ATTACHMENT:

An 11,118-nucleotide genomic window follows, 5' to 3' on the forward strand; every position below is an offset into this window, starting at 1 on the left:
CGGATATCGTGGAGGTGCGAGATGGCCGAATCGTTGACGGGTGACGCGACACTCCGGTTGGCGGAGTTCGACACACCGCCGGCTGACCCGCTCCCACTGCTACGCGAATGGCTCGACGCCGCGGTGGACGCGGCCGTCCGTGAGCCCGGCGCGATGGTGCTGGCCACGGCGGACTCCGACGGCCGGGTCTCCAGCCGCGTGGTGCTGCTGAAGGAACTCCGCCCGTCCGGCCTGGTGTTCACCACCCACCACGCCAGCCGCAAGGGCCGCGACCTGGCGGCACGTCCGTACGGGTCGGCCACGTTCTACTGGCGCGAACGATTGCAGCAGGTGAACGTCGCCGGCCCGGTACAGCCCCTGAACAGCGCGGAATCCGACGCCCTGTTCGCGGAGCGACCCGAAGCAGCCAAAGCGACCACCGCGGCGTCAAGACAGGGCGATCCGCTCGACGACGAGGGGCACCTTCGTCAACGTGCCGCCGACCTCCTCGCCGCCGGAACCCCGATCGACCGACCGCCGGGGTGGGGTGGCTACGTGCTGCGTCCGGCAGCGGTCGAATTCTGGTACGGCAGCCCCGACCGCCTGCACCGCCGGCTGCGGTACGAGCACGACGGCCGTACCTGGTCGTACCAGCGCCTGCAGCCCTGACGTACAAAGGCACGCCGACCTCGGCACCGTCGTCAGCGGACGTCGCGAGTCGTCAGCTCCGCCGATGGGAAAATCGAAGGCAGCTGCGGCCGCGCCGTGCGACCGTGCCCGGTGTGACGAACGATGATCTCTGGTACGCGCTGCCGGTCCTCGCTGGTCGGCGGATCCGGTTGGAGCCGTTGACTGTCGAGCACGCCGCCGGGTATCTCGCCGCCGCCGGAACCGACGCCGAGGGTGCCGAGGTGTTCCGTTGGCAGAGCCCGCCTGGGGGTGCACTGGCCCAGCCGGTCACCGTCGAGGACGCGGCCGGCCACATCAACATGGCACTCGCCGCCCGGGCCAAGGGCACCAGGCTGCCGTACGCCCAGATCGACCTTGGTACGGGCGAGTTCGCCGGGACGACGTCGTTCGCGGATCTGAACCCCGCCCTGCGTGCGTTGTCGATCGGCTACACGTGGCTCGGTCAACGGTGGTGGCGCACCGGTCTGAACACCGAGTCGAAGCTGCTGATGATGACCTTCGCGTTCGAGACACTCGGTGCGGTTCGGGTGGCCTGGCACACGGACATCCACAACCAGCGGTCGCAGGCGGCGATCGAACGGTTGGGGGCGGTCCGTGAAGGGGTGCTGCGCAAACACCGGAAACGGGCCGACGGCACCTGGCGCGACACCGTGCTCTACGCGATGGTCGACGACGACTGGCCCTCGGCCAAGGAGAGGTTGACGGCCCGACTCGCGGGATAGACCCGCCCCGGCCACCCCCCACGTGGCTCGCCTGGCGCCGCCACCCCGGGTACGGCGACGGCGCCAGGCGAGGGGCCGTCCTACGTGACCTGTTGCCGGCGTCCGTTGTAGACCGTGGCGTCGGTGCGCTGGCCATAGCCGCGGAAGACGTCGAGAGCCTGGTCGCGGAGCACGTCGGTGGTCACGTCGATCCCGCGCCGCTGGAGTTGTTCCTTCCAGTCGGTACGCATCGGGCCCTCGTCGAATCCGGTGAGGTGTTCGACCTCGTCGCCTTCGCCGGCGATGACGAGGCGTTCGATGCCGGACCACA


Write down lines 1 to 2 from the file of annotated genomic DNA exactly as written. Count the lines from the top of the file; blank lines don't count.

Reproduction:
An 11,118-nucleotide genomic window follows, 5' to 3' on the forward strand; every position below is an offset into this window, starting at 1 on the left:
CGGATATCGTGGAGGTGCGAGATGGCCGAATCGTTGACGGGTGACGCGACACTCCGGTTGGCGGAGTTCGACACACCGCCGGCTGACCCGCTCCCACTGCTACGCGAATGGCTCGACGCCGCGGTGGACGCGGCCGTCCGTGAGCCCGGCGCGATGGTGCTGGCCACGGCGGACTCCGACGGCCGGGTCTCCAGCCGCGTGGTGCTGCTGAAGGAACTCCGCCCGTCCGGCCTGGTGTTCACCACCCACCACGCCAGCCGCAAGGGCCGCGACCTGGCGGCACGTCCGTACGGGTCGGCCACGTTCTACTGGCGCGAACGATTGCAGCAGGTGAACGTCGCCGGCCCGGTACAGCCCCTGAACAGCGCGGAATCCGACGCCCTGTTCGCGGAGCGACCCGAAGCAGCCAAAGCGACCACCGCGGCGTCAAGACAGGGCGATCCGCTCGACGACGAGGGGCACCTTCGTCAACGTGCCGCCGACCTCCTCGCCGCCGGAACCCCGATCGACCGACCGCCGGGGTGGGGTGGCTACGTGCTGCGTCCGGCAGCGGTCGAATTCTGGTACGGCAGCCCCGACCGCCTGCACCGCCGGCTGCGGTACGAGCACGACGGCCGTACCTGGTCGTACCAGCGCCTGCAGCCCTGACGTACAAAGGCACGCCGACCTCGGCACCGTCGTCAGCGGACGTCGCGAGTCGTCAGCTCCGCCGATGGGAAAATCGAAGGCAGCTGCGGCCGCGCCGTGCGACCGTGCCCGGTGTGACGAACGATGATCTCTGGTACGCGCTGCCGGTCCTCGCTGGTCGGCGGATCCGGTTGGAGCCGTTGACTGTCGAGCACGCCGCCGGGTATCTCGCCGCCGCCGGAACCGACGCCGAGGGTGCCGAGGTGTTCCGTTGGCAGAGCCCGCCTGGGGGTGCACTGGCCCAGCCGGTCACCGTCGAGGACGCGGCCGGCCACATCAACATGGCACTCGCCGCCCGGGCCAAGGGCACCAGGCTGCCGTACGCCCAGATCGACCTTGGTACGGGCGAGTTCGCCGGGACGACGTCGTTCGCGGATCTGAACCCCGCCCTGCGTGCGTTGTCGATCGGCTACACGTGGCTCGGTCAACGGTGGTGGCGCACCGGTCTGAACACCGAGTCGAAGCTGCTGATGATGACCTTCGCGTTCGAGACACTCGGTGCGGTTCGGGTGGCCTGGCACACGGACATCCACAACCAGCGGTCGCAGGCGGCGATCGAACGGTTGGGGGCGGTCCGTGAAGGGGTGCTGCGCAAACACCGGAAACGGGCCGACGGCACCTGGCGCGACACCGTGCTCTACGCGATGGTCGACGACGACTGGCCCTCGGCCAAGGAGAGGTTGACGGCCCGACTCGCGGGATAGACCCGCCCCGGCCACCCCCCACGTGGCTCGCCTGGCGCCGCCACCCCGGGTACGGCGACGGCGCCAGGCGAGGGGCCGTCCTACGTGACCTGTTGCCGGCGTCCGTTGTAGACCGTGGCGTCGGTGCGCTGGCCATAGCCGCGGAAGACGTCGAGAGCCTGGTCGCGGAGCACGTCGGTGGTCACGTCGATCCCGCGCCGCTGGAGTTGTTCCTTCCAGTCGGTACGCATCGGGCCCTCGTCGAATCCGGTGAGGTGTTCGACCTCGTCGCCTTCGCCGGCGATGACGAGGCGTTCGATGCCGGACCACA